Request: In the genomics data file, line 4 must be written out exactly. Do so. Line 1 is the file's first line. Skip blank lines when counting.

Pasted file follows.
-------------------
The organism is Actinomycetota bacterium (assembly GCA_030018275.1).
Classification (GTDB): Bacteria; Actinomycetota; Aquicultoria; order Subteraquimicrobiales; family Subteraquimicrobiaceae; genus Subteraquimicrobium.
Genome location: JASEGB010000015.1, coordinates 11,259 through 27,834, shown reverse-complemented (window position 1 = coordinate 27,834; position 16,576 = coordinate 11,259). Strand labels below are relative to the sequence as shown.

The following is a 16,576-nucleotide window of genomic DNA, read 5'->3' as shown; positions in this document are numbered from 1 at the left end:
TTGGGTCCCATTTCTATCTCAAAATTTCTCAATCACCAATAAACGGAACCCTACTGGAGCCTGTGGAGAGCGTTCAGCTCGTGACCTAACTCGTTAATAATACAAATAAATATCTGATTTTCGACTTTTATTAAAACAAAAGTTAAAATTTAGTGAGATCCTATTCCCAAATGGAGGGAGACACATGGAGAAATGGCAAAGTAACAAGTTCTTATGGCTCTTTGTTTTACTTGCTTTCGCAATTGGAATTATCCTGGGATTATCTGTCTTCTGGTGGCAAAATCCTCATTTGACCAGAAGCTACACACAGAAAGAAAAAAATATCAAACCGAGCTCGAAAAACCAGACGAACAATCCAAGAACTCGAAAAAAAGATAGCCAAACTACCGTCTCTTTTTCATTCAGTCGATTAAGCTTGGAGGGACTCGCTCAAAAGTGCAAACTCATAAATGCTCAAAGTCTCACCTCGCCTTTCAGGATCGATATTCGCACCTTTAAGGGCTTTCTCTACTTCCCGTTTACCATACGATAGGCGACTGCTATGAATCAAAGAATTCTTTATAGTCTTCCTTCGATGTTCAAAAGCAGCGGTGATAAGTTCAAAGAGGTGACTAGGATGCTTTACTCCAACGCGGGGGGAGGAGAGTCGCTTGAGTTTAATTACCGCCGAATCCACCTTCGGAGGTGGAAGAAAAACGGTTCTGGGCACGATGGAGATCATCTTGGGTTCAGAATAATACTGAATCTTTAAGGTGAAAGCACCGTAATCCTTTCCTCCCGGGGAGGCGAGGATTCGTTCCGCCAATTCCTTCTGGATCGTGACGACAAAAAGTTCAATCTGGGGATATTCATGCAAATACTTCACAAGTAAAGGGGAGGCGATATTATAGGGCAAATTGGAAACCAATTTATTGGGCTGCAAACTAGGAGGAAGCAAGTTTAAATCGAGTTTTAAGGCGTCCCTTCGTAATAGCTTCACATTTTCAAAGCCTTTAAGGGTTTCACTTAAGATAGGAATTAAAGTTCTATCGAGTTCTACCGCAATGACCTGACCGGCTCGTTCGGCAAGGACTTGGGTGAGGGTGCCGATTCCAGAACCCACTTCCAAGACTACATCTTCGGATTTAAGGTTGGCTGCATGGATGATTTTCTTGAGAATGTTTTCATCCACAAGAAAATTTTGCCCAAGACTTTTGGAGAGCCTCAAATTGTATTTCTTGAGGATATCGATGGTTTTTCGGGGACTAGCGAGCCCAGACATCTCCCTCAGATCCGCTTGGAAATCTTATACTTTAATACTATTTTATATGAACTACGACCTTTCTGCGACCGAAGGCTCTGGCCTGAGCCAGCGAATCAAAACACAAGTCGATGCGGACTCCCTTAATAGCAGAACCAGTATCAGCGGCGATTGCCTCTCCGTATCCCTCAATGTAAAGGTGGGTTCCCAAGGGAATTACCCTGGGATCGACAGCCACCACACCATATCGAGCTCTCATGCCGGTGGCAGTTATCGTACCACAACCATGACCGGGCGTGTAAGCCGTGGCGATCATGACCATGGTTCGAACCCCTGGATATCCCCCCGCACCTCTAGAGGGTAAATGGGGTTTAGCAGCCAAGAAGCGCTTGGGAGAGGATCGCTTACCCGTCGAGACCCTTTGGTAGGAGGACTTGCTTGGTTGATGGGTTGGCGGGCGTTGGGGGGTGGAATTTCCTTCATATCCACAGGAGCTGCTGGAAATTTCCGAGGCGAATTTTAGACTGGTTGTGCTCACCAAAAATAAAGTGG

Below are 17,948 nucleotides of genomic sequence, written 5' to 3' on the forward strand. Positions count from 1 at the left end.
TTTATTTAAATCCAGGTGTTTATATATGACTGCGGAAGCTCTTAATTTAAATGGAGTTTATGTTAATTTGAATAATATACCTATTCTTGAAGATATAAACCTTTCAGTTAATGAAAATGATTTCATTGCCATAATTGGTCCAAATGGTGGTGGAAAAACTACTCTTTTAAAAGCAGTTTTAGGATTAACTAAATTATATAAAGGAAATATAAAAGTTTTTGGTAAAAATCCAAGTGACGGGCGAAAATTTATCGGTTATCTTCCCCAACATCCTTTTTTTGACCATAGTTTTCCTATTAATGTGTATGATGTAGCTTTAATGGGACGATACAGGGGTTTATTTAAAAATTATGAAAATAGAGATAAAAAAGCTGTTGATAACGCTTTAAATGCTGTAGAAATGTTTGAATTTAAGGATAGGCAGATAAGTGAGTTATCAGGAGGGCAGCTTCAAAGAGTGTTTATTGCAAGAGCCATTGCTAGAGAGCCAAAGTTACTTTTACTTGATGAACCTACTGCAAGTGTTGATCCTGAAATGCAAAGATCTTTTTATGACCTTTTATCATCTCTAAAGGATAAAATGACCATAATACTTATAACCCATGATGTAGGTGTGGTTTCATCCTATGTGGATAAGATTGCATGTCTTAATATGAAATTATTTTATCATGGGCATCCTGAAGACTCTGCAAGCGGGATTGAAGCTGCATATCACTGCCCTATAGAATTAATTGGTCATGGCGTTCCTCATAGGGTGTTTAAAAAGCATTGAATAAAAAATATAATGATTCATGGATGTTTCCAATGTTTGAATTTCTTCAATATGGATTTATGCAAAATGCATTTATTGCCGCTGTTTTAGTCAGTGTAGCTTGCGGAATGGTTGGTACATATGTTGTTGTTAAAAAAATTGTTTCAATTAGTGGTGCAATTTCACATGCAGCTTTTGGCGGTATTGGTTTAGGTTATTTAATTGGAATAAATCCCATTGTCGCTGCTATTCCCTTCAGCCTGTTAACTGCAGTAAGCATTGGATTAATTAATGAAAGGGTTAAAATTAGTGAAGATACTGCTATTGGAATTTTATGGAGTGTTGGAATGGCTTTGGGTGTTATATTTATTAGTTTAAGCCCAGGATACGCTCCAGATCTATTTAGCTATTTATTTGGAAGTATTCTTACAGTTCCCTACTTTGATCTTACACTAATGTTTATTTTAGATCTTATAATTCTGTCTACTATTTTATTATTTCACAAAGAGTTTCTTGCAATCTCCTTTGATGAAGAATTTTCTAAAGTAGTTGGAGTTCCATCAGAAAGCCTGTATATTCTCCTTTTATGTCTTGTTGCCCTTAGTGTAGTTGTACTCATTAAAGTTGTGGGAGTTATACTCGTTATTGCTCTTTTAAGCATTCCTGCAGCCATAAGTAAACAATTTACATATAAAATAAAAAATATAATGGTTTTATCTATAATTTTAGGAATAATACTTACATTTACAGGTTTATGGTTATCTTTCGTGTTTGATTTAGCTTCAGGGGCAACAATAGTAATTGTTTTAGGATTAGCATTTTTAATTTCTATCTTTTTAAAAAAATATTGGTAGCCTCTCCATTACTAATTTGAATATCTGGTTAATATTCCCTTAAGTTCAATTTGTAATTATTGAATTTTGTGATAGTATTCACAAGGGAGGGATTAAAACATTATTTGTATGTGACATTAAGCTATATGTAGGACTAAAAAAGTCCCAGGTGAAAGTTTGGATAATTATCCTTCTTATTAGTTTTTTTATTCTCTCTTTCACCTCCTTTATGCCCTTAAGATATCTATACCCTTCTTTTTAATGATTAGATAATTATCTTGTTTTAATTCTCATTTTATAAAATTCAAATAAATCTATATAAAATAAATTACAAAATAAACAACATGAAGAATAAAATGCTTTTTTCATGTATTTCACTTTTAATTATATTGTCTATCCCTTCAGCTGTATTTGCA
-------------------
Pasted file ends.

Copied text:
The following is a 16,576-nucleotide window of genomic DNA, read 5'->3' as shown; positions in this document are numbered from 1 at the left end: